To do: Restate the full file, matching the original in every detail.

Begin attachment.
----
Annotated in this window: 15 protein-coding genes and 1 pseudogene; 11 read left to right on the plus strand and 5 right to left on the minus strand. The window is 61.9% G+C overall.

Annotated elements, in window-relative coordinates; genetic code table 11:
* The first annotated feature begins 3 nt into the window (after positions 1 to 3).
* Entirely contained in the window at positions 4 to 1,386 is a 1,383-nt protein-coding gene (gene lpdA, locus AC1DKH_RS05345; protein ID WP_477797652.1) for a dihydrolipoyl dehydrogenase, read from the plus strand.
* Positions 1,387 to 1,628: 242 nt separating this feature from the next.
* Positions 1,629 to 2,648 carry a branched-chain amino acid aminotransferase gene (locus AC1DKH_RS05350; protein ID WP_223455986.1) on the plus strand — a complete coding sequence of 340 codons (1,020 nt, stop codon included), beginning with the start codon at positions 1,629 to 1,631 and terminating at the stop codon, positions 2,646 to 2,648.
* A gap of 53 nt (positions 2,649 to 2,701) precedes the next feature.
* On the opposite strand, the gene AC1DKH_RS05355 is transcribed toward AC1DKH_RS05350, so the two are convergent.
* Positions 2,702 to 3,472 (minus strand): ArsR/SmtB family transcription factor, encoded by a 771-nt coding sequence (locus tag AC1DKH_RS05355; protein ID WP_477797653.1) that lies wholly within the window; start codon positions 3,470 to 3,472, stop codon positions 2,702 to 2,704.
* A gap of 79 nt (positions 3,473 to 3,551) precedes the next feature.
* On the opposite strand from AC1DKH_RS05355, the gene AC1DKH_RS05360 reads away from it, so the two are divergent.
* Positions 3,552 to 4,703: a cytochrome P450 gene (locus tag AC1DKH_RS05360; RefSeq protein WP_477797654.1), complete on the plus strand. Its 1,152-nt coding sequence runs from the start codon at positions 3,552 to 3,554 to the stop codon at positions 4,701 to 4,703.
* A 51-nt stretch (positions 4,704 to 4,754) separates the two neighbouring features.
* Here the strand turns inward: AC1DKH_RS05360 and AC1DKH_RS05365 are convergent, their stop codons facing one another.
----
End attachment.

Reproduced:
Annotated in this window: 15 protein-coding genes and 1 pseudogene; 11 read left to right on the plus strand and 5 right to left on the minus strand. The window is 61.9% G+C overall.

Annotated elements, in window-relative coordinates; genetic code table 11:
* The first annotated feature begins 3 nt into the window (after positions 1 to 3).
* Entirely contained in the window at positions 4 to 1,386 is a 1,383-nt protein-coding gene (gene lpdA, locus AC1DKH_RS05345; protein ID WP_477797652.1) for a dihydrolipoyl dehydrogenase, read from the plus strand.
* Positions 1,387 to 1,628: 242 nt separating this feature from the next.
* Positions 1,629 to 2,648 carry a branched-chain amino acid aminotransferase gene (locus AC1DKH_RS05350; protein ID WP_223455986.1) on the plus strand — a complete coding sequence of 340 codons (1,020 nt, stop codon included), beginning with the start codon at positions 1,629 to 1,631 and terminating at the stop codon, positions 2,646 to 2,648.
* A gap of 53 nt (positions 2,649 to 2,701) precedes the next feature.
* On the opposite strand, the gene AC1DKH_RS05355 is transcribed toward AC1DKH_RS05350, so the two are convergent.
* Positions 2,702 to 3,472 (minus strand): ArsR/SmtB family transcription factor, encoded by a 771-nt coding sequence (locus tag AC1DKH_RS05355; protein ID WP_477797653.1) that lies wholly within the window; start codon positions 3,470 to 3,472, stop codon positions 2,702 to 2,704.
* A gap of 79 nt (positions 3,473 to 3,551) precedes the next feature.
* On the opposite strand from AC1DKH_RS05355, the gene AC1DKH_RS05360 reads away from it, so the two are divergent.
* Positions 3,552 to 4,703: a cytochrome P450 gene (locus tag AC1DKH_RS05360; RefSeq protein WP_477797654.1), complete on the plus strand. Its 1,152-nt coding sequence runs from the start codon at positions 3,552 to 3,554 to the stop codon at positions 4,701 to 4,703.
* A 51-nt stretch (positions 4,704 to 4,754) separates the two neighbouring features.
* Here the strand turns inward: AC1DKH_RS05360 and AC1DKH_RS05365 are convergent, their stop codons facing one another.